CHARLESTOWN, Ind — For several people who call Charlestown, Indiana home, their problems with the water pumped into their homes date back years, and in some cases, decades.
Several Charlestown residents shared photos of the brown water taken just hours before the meeting. Ronnie Popp's wife sent WHAS11 a photo of a 300-gallon tanker that had been filled at their home off State Road 160.
"Looked like the consistency of medium iced tea," Popp said.
Micah Mattingly showed a photo of his bathtub at his home on Morningside Drive filled with light brown water. He also shared another photo of his laundry washer filled with dark brown water.
"We never know when we're going to turn the faucet on," he said. "It's a gamble. It's a 50-50 shot of are we going to have drinkable water? Are we going to have batheable water?"
Wednesday evening, residents like Mattingly and Popp went to an open house at the Charlestown Arts and Enrichment Center on Water Street to talk about the water, meeting with representatives from Indiana American Water, which took over Charlestown's water system in March.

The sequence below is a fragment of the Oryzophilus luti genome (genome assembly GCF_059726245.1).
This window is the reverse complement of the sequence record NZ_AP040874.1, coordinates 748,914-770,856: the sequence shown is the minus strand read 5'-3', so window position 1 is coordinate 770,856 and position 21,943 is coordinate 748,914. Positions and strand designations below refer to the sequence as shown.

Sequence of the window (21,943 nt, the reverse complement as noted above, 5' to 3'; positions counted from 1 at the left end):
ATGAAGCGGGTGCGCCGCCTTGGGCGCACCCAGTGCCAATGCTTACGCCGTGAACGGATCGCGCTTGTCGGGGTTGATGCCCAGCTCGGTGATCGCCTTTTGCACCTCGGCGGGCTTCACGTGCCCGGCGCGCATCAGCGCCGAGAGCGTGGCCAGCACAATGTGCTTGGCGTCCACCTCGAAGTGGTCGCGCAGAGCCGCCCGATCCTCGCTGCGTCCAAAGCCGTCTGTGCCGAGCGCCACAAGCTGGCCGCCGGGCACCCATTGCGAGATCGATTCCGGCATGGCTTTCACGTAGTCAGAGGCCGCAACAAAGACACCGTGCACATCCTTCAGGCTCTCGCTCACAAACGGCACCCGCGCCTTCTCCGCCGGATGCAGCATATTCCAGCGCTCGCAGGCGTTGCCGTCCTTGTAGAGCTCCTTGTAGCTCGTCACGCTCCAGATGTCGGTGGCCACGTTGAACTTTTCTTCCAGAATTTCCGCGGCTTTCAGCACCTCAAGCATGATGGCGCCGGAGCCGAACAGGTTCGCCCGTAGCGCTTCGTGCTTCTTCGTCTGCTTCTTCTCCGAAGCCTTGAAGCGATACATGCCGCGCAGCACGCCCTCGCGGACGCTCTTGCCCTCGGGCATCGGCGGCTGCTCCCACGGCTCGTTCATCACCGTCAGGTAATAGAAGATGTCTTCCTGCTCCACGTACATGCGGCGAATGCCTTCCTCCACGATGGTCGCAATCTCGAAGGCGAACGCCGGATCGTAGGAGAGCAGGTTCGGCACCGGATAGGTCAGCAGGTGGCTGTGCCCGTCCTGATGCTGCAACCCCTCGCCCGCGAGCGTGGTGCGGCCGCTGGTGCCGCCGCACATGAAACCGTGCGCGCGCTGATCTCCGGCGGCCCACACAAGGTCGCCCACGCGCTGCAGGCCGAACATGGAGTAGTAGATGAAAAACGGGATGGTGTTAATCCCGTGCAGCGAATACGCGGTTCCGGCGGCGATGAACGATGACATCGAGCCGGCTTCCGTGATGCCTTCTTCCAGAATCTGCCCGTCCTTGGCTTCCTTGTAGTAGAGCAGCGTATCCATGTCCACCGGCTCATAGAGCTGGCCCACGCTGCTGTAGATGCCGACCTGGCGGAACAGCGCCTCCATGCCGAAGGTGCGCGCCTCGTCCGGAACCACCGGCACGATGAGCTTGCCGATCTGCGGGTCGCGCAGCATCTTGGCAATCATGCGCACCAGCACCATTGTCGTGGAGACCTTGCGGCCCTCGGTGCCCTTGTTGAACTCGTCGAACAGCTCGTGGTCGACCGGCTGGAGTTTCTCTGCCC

Indiana American Water said it has already invested $700,000 into the town's water system since taking over and has made several improvements, which include replacing the electrical service wiring and equipment, replacing the chlorine safety and feed systems and installing a generator and solar panels. IAW has promised to invest more than $7 million over the next five years to continue making improvements, which includes making the water quality acceptable to residents.
"That's what tonight is starting, that communication with our customers, but then we want to look to update them regularly on our progress as well," Bill Reedy, the Southern Indiana operations manager for Indiana American Water, said.
The residents said they have been promised changes in the past, but they are optimistic this time around that it will be different.
"They're going to do everything they can, but it's going to take time," Popp said. "It's not going to cure itself over night."
"Hopefully five years down the road when my kids go jump in the bathtub, they don't have to worry about can they bathe? Can we fix lemonade and tea? Can we do the things we need to do for our home?" Mattingly said.
Indiana American Water said it plans to flush the distribution system sometime this summer and residents may begin seeing changes soon.